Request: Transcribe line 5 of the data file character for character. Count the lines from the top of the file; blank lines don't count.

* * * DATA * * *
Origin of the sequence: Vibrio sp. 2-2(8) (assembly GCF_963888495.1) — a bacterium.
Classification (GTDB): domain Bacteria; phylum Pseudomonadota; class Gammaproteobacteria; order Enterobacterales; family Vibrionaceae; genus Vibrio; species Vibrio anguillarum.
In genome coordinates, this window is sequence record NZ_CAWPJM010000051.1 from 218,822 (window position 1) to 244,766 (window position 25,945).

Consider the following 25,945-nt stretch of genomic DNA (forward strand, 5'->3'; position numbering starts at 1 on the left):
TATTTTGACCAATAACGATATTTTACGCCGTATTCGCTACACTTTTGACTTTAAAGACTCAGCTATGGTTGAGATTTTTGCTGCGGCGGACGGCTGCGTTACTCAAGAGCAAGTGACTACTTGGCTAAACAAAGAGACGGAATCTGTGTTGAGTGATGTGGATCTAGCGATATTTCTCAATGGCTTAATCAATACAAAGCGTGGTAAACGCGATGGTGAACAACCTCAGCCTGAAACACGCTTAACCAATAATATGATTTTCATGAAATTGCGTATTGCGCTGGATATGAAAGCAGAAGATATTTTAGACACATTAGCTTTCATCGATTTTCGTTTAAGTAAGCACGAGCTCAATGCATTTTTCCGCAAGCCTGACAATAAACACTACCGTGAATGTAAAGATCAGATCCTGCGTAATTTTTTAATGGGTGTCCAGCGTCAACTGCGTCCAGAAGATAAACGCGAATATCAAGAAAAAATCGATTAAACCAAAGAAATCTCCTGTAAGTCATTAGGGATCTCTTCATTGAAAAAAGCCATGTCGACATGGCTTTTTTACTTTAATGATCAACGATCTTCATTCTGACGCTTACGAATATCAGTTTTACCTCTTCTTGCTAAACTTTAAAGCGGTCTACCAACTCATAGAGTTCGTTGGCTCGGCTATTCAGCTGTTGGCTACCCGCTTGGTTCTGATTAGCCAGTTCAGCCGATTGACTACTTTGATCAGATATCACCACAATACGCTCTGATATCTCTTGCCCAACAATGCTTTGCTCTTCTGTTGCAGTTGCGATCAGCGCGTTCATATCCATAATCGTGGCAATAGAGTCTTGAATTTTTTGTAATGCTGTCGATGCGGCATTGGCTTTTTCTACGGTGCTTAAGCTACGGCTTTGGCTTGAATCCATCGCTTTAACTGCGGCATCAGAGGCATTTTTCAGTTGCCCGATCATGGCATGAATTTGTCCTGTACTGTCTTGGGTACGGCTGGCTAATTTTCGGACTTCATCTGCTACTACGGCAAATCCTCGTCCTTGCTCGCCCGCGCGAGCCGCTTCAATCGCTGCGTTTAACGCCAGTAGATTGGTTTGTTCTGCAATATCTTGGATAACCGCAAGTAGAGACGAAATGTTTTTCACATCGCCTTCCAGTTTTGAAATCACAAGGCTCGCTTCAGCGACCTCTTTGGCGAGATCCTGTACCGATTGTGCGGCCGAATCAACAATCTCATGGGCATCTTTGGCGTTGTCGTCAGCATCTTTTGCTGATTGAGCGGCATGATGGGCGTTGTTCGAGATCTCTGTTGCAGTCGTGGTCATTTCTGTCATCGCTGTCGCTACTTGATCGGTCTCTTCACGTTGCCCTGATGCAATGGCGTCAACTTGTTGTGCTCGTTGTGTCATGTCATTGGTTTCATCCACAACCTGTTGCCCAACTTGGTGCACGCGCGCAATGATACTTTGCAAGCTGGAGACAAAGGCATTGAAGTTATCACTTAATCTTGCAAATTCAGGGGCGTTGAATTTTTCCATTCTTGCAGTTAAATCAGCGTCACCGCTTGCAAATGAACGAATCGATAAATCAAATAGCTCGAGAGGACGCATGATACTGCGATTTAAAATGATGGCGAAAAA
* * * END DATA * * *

TATTTTGACCAATAACGATATTTTACGCCGTATTCGCTACACTTTTGACTTTAAAGACTCAGCTATGGTTGAGATTTTTGCTGCGGCGGACGGCTGCGTTACTCAAGAGCAAGTGACTACTTGGCTAAACAAAGAGACGGAATCTGTGTTGAGTGATGTGGATCTAGCGATATTTCTCAATGGCTTAATCAATACAAAGCGTGGTAAACGCGATGGTGAACAACCTCAGCCTGAAACACGCTTAACCAATAATATGATTTTCATGAAATTGCGTATTGCGCTGGATATGAAAGCAGAAGATATTTTAGACACATTAGCTTTCATCGATTTTCGTTTAAGTAAGCACGAGCTCAATGCATTTTTCCGCAAGCCTGACAATAAACACTACCGTGAATGTAAAGATCAGATCCTGCGTAATTTTTTAATGGGTGTCCAGCGTCAACTGCGTCCAGAAGATAAACGCGAATATCAAGAAAAAATCGATTAAACCAAAGAAATCTCCTGTAAGTCATTAGGGATCTCTTCATTGAAAAAAGCCATGTCGACATGGCTTTTTTACTTTAATGATCAACGATCTTCATTCTGACGCTTACGAATATCAGTTTTACCTCTTCTTGCTAAACTTTAAAGCGGTCTACCAACTCATAGAGTTCGTTGGCTCGGCTATTCAGCTGTTGGCTACCCGCTTGGTTCTGATTAGCCAGTTCAGCCGATTGACTACTTTGATCAGATATCACCACAATACGCTCTGATATCTCTTGCCCAACAATGCTTTGCTCTTCTGTTGCAGTTGCGATCAGCGCGTTCATATCCATAATCGTGGCAATAGAGTCTTGAATTTTTTGTAATGCTGTCGATGCGGCATTGGCTTTTTCTACGGTGCTTAAGCTACGGCTTTGGCTTGAATCCATCGCTTTAACTGCGGCATCAGAGGCATTTTTCAGTTGCCCGATCATGGCATGAATTTGTCCTGTACTGTCTTGGGTACGGCTGGCTAATTTTCGGACTTCATCTGCTACTACGGCAAATCCTCGTCCTTGCTCGCCCGCGCGAGCCGCTTCAATCGCTGCGTTTAACGCCAGTAGATTGGTTTGTTCTGCAATATCTTGGATAACCGCAAGTAGAGACGAAATGTTTTTCACATCGCCTTCCAGTTTTGAAATCACAAGGCTCGCTTCAGCGACCTCTTTGGCGAGATCCTGTACCGATTGTGCGGCCGAATCAACAATCTCATGGGCATCTTTGGCGTTGTCGTCAGCATCTTTTGCTGATTGAGCGGCATGATGGGCGTTGTTCGAGATCTCTGTTGCAGTCGTGGTCATTTCTGTCATCGCTGTCGCTACTTGATCGGTCTCTTCACGTTGCCCTGATGCAATGGCGTCAACTTGTTGTGCTCGTTGTGTCATGTCATTGGTTTCATCCACAACCTGTTGCCCAACTTGGTGCACGCGCGCAATGATACTTTGCAAGCTGGAGACAAAGGCATTGAAGTTATCACTTAATCTTGCAAATTCAGGGGCGTTGAATTTTTCCATTCTTGCAGTTAAATCAGCGTCACCGCTTGCAAATGAACGAATCGATAAATCAAATAGCTCGAGAGGACGCATGATACTGCGATTTAAAATGATGGCGAAAAA